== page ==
From time to time, Apple posts about new positions on our CrunchBoard job board — which we appreciate. For example, last December they posted an opening that seemed to suggest an expansion of iWork in the cloud. But today we noticed something rather interesting, Apple has posted several positions — so many that they have completely taken over the job board widget that appears on TechCrunch. And all are centered around the App Store.
This shouldn’t really come as a huge surprise to those who follow Apple . The much-hyped iPad device is set to launch on April 3, and with it will undoubtedly be an onslaught of new apps. In fact, it appears that the wait times for app reviews has been slipping substantially in recent days as developers are rushing to submit their iPad apps before the March 27 deadline (to be considered for an initial launch app) — and it stands to reason that Apple is giving priority to iPad apps to get reviewed initially.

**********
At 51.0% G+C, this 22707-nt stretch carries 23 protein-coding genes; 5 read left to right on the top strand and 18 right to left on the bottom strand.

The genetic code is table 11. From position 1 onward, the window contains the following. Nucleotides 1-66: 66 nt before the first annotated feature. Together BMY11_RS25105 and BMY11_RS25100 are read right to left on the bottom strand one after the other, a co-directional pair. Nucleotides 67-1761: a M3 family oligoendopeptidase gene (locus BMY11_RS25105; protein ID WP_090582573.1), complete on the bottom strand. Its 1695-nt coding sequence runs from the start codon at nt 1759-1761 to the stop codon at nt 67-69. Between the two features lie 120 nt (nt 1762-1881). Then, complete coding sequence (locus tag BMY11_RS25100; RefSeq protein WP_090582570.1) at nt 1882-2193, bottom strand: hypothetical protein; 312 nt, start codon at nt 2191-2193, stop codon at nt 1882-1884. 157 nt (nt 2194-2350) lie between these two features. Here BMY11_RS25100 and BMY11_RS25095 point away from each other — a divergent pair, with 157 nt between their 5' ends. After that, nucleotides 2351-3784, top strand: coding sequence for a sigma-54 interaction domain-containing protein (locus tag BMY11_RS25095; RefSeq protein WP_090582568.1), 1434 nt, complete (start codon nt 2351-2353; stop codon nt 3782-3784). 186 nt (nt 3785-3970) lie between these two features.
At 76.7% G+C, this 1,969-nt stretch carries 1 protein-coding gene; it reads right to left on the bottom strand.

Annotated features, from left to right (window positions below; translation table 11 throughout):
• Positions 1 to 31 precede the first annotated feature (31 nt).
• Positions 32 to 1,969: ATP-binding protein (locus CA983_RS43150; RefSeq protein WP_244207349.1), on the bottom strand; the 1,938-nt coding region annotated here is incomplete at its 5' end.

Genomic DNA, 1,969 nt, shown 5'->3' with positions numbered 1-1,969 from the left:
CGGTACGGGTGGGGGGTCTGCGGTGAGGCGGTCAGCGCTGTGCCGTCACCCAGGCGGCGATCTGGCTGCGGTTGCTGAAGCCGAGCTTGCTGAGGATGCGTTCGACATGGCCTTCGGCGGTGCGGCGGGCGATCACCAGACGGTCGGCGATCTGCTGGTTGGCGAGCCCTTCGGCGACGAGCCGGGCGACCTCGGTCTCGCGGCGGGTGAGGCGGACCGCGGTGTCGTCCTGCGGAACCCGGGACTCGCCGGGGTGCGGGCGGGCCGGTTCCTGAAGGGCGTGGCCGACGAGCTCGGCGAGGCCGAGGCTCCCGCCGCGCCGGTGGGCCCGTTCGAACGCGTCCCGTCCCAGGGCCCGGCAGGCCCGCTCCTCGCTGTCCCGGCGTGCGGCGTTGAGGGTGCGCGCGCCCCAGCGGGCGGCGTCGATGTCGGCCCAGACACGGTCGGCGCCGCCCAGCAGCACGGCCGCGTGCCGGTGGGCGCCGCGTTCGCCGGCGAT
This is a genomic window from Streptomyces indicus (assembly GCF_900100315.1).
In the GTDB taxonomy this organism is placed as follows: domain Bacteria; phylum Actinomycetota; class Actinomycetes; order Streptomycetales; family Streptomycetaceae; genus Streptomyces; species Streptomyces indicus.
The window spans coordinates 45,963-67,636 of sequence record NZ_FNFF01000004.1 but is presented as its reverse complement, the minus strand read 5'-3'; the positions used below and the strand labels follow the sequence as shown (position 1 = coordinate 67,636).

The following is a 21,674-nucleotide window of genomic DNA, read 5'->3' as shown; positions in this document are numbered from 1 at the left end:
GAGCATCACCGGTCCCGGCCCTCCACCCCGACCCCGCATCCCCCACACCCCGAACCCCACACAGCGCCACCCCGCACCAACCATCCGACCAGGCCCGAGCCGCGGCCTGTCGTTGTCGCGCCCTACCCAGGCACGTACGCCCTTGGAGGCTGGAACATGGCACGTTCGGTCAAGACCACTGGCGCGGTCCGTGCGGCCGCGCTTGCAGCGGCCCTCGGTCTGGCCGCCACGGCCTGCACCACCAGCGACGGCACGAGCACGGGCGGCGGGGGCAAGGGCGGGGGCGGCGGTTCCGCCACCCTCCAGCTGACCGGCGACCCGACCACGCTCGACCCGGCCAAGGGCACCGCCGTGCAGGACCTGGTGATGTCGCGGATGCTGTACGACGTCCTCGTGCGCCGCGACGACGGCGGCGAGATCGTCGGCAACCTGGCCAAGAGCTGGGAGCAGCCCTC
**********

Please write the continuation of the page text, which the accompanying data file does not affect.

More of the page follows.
It would seem that Apple is bracing itself to take the App Store to the next level with this new device.
So what kinds of positions is Apple filling? Interestingly, most are editorial-based, meaning Apple is looking for people who can help distinguish the good apps for the bad ones, for promotion. For example, the Editorial Programmer, Apps should be someone who, “is responsible for the discovery, selection, and promotion of apps”. Other positions revolve around promoting the business behind the App Store.
Something else interesting is that Apple is looking for people who can help with the “promotion of apps on the desktop as well device App Stores.” This suggests that Apple may in fact be thinking of an App Store idea for the Mac itself. The company recently launched a new Mac Developer Program similar to the one it offers for the iPhone (and now iPad).
Three of the positions listed are also specifically related to game apps. Games have been the largest portion of the App Store for much of its existence, but were recently overtaken by books. But seeing as Apple is now doing its own book promotion via iBooks, games look to reign supreme again — especially with the larger screen iPad. And clearly Apple knows this.